ple of conservation of charge. This is because current is just
the rate of flow of charge, and the amount of charge entering a junction must equal the amount
of charge leaving. This also implies that
current anywhere along a series circuit is constant
.
Ki
rchhoff’s Voltage Law
Kirchhoff’s Voltage Law states:
In any closed loop of a circuit, the sum of the
potential
drops must equal the
sum of e.m.f.s in the loop
.
or:
The change in potential in any closed loop of a circuit will sum to zero.
In the two
loops below:
V
0
= V
1
+ V
2
+ V
3
+ V
4
(outer loop)
V
0
= V
1
+ V
5
(smaller left loop)
I
1
I
2
I
3
I
4
I
5
I
6
+ V
1
–
+ V
2
–
–
V
4
+
+
V
3
–
+
V
5
–
V
0
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This is a direct result of the principle of conservation of energy. Voltage is defined as energy per
unit charge; hence, in any closed loop, t
he amount of energy provided (electromotive force)
must equal the amount of energy expended (potential drop).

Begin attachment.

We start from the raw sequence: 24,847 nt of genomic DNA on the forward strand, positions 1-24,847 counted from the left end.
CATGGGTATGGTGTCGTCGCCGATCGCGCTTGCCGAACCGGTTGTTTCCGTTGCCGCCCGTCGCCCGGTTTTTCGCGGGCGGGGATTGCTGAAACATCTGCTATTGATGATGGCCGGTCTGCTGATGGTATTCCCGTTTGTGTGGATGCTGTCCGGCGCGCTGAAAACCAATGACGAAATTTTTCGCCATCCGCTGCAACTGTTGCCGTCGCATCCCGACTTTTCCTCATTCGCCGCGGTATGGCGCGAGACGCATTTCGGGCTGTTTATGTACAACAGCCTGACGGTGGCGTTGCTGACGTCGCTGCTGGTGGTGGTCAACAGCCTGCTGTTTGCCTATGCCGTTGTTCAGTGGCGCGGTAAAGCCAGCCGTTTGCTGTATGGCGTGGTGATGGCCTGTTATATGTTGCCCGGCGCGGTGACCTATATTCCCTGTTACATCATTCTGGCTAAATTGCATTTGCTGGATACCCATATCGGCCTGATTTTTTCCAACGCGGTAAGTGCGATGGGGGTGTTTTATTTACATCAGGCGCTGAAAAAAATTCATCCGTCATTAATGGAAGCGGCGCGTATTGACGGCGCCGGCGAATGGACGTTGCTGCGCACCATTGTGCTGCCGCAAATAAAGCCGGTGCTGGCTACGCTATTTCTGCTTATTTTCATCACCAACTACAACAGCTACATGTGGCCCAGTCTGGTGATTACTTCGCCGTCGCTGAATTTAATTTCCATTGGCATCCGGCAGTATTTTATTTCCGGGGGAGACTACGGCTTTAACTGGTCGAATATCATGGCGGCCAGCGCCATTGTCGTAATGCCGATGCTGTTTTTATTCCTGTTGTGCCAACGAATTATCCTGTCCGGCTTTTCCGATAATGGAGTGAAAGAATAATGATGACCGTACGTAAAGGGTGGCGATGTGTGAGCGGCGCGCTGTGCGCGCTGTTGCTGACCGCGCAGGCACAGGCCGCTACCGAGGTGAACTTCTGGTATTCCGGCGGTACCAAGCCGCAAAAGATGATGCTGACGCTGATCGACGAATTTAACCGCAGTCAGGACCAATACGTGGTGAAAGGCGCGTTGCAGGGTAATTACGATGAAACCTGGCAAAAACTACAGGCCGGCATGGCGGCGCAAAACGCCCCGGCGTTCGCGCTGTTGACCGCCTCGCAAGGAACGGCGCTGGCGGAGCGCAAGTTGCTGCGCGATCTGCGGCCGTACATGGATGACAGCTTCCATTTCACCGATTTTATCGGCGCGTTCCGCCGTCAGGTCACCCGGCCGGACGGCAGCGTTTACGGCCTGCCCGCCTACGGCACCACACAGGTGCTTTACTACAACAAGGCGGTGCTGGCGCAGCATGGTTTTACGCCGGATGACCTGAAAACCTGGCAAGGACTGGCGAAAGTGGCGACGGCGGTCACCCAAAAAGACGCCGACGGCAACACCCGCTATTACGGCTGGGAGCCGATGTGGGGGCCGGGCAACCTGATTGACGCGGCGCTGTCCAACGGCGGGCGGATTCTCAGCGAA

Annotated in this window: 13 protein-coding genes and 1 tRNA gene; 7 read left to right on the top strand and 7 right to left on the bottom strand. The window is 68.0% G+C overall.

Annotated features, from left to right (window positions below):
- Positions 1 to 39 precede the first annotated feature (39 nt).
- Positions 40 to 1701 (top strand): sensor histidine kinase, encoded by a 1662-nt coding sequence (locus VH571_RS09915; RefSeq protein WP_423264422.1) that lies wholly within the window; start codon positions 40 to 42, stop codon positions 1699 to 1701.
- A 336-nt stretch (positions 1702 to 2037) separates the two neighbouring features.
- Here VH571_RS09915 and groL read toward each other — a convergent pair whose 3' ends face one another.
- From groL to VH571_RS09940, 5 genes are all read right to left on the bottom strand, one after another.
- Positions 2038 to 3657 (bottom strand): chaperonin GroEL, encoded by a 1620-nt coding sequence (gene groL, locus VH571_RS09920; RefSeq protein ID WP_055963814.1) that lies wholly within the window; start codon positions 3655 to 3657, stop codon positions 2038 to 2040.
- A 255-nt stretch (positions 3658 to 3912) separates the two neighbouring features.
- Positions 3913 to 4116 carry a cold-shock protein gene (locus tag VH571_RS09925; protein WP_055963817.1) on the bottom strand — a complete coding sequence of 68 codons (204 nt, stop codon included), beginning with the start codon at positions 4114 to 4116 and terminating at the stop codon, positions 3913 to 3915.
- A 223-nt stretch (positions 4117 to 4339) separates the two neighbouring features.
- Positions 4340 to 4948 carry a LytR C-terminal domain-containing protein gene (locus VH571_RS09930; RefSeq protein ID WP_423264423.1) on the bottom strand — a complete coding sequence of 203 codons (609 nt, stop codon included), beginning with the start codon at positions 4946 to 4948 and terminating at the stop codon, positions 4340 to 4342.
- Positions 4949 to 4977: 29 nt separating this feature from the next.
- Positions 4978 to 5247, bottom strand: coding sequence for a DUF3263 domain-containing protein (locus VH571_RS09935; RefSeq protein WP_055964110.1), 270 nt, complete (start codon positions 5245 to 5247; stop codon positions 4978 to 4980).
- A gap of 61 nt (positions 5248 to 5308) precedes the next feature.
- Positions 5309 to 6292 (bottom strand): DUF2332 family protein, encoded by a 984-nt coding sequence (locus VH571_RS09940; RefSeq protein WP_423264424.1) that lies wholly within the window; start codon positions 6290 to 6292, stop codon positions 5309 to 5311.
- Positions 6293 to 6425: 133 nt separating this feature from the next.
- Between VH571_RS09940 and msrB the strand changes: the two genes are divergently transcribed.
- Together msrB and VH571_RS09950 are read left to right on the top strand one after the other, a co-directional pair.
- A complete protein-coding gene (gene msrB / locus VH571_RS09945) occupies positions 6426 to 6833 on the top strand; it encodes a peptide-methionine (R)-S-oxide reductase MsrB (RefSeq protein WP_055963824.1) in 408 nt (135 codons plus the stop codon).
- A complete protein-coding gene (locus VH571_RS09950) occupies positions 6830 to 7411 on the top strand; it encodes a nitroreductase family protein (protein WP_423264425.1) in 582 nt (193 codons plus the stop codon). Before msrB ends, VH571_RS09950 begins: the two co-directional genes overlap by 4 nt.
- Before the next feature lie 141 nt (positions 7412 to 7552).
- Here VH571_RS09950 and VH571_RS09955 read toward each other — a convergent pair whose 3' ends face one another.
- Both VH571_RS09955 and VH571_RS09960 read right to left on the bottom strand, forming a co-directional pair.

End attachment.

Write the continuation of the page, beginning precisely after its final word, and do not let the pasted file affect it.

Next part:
This also implies that
potential
difference across the separate branches of a parallel circuit is the same.
3.
Resistor Arrangements
Resistors in
Series
Let R
eff
be the effective resistance of the resistor network, i.e. the above set of resistors can be
substituted by a single resistor of resistance R
eff
.
R
eff
= R
1
+ R
2
+ R
3
(+ more if there are more resistors in para
llel)
Deriving the
equation
:
Let there be a potential difference of
V
across the ends of the above resistor network. Let
the potential difference across each
resistor
R
i
be
V
i
.
Then
, applying Kirchhoff’s Voltage Law,
V = V
1
+ V
2
+ V
3
Let the effective r
esistance be R
eff
, the current through the circuit be
I